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61 records – page 1 of 7.

1991 Volvo Award in clinical sciences. Smoking and lumbar intervertebral disc degeneration: an MRI study of identical twins.

https://arctichealth.org/en/permalink/ahliterature65039
Source
Spine. 1991 Sep;16(9):1015-21
Publication Type
Article
Date
Sep-1991
Author
M C Battié
T. Videman
K. Gill
G B Moneta
R. Nyman
J. Kaprio
M. Koskenvuo
Author Affiliation
Department of Orthopaedics, University of Washington, Seattle.
Source
Spine. 1991 Sep;16(9):1015-21
Date
Sep-1991
Language
English
Publication Type
Article
Keywords
Awards and Prizes
Comparative Study
Diseases in Twins - epidemiology
Finland - epidemiology
Humans
Intervertebral Disk Displacement - diagnosis - epidemiology - etiology
Lumbar Vertebrae - pathology
Magnetic Resonance Imaging
Male
Middle Aged
Research Support, Non-U.S. Gov't
Research Support, U.S. Gov't, P.H.S.
Smoking - adverse effects
Sweden
Twins, Monozygotic
Abstract
The primary objective of this study was to determine whether disc degeneration, as assessed through magnetic resonance imaging, is greater in smokers than in nonsmokers. To control for the maximum number of potentially confounding variables, pairs of identical twins highly discordant for cigarette smoking were selected as study subjects. Data analyses revealed 18% greater mean disc degeneration scores in the lumbar spines of smokers as compared with nonsmokers. The effect was present across the entire lumbar spine, implicating a mechanism acting systemically. This investigation demonstrates the efficiency of using carefully selected controls in studying conditions of multifactorial etiology, such as disc degeneration.
PubMed ID
1948392 View in PubMed
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Adjacent level degeneration and facet arthropathy after disc prosthesis surgery or rehabilitation in patients with chronic low back pain and degenerative disc: second report of a randomized study.

https://arctichealth.org/en/permalink/ahliterature123374
Source
Spine (Phila Pa 1976). 2012 Dec 1;37(25):2063-73
Publication Type
Article
Date
Dec-1-2012
Author
Christian Hellum
Linda Berg
Øivind Gjertsen
Lars Gunnar Johnsen
Gesche Neckelmann
Kjersti Storheim
Anne Keller
Oliver Grundnes
Ansgar Espeland
Author Affiliation
Department of Orthopaedics, Oslo University Hospital and University of Oslo, Oslo, Norway. christian.hellum@medisin.uio.no
Source
Spine (Phila Pa 1976). 2012 Dec 1;37(25):2063-73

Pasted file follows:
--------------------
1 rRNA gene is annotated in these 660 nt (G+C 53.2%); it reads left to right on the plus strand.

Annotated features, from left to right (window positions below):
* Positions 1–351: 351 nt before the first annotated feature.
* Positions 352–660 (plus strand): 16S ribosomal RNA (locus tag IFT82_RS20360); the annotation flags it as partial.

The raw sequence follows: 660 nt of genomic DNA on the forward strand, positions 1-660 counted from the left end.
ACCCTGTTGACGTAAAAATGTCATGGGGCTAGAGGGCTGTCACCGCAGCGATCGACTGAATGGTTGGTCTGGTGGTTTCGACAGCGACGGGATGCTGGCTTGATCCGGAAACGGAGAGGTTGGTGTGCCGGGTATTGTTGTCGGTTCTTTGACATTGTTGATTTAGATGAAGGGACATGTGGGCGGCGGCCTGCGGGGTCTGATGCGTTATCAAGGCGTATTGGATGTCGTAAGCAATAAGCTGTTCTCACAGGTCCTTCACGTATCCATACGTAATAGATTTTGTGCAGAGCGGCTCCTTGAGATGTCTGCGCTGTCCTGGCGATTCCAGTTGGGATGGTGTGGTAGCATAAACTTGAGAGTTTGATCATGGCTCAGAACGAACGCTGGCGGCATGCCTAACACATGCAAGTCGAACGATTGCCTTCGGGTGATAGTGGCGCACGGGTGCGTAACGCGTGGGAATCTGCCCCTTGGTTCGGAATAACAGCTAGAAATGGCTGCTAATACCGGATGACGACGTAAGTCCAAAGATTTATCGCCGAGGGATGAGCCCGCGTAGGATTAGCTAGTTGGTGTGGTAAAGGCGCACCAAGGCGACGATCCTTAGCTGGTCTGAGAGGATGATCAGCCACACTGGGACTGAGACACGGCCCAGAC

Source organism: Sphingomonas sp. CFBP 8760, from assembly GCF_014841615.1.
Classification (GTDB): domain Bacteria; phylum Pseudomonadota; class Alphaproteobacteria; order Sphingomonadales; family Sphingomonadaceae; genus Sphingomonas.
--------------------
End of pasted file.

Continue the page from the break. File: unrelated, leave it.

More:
Date
Dec-1-2012
Language
English
Publication Type
Article
Keywords
Adult
Chronic Pain - diagnosis - etiology - rehabilitation - surgery - therapy
Disability Evaluation
Female
Humans
Intervertebral Disc - pathology - surgery
Intervertebral Disc Degeneration - diagnosis - etiology - rehabilitation - surgery - therapy
Low Back Pain - diagnosis - etiology - rehabilitation - surgery - therapy
Lumbar Vertebrae - pathology - surgery
Magnetic Resonance Imaging
Male
Middle Aged
Norway
Pain Measurement
Postoperative Complications - etiology - pathology
Predictive value of tests
Sacrum - pathology - surgery
Time Factors
Total Disc Replacement - adverse effects
Treatment Outcome
Zygapophyseal Joint - pathology
Abstract
Randomized clinical trial with 2-year follow-up.
To assess the development of adjacent level degeneration (ALD) and index level facet arthropathy (FA) in patients treated with disc prosthesis compared with patients treated with rehabilitation.
There is controversy about the natural history of disc degeneration and the development of ALD and FA in patients who undergo disc prosthesis surgery.
The study included 116 patients with a history of low back pain for at least 1 year, Oswestry Disability Index 30 points or more, and degenerative changes in 1 or 2 lower lumbar spine levels. Magnetic resonance imaging was performed before treatment and at the 2-year follow-up. ALD and index level FA were determined on the basis of the majority assessment of 3, independent, experienced radiologists. ALD was assessed by evaluating Modic changes, posterior high intensity zone in the disc, nucleus pulposus signal, disc height, disc contour, and FA. Data were analyzed with Fischer exact test and t test.
ALD developed with similar frequencies in patients who were (n = 59) and were not (n = 57) treated with surgery. In patients treated with surgery, index level FA appeared or increased in 20 patients (34%) and decreased in 1 patient. In patients treated with rehabilitation, 2 (4%) had new or increased FA at the index/degenerated disc level and 1 had decreased FA (P
PubMed ID
22706091 View in PubMed
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Agreement in the interpretation of magnetic resonance images of the lumbar spine.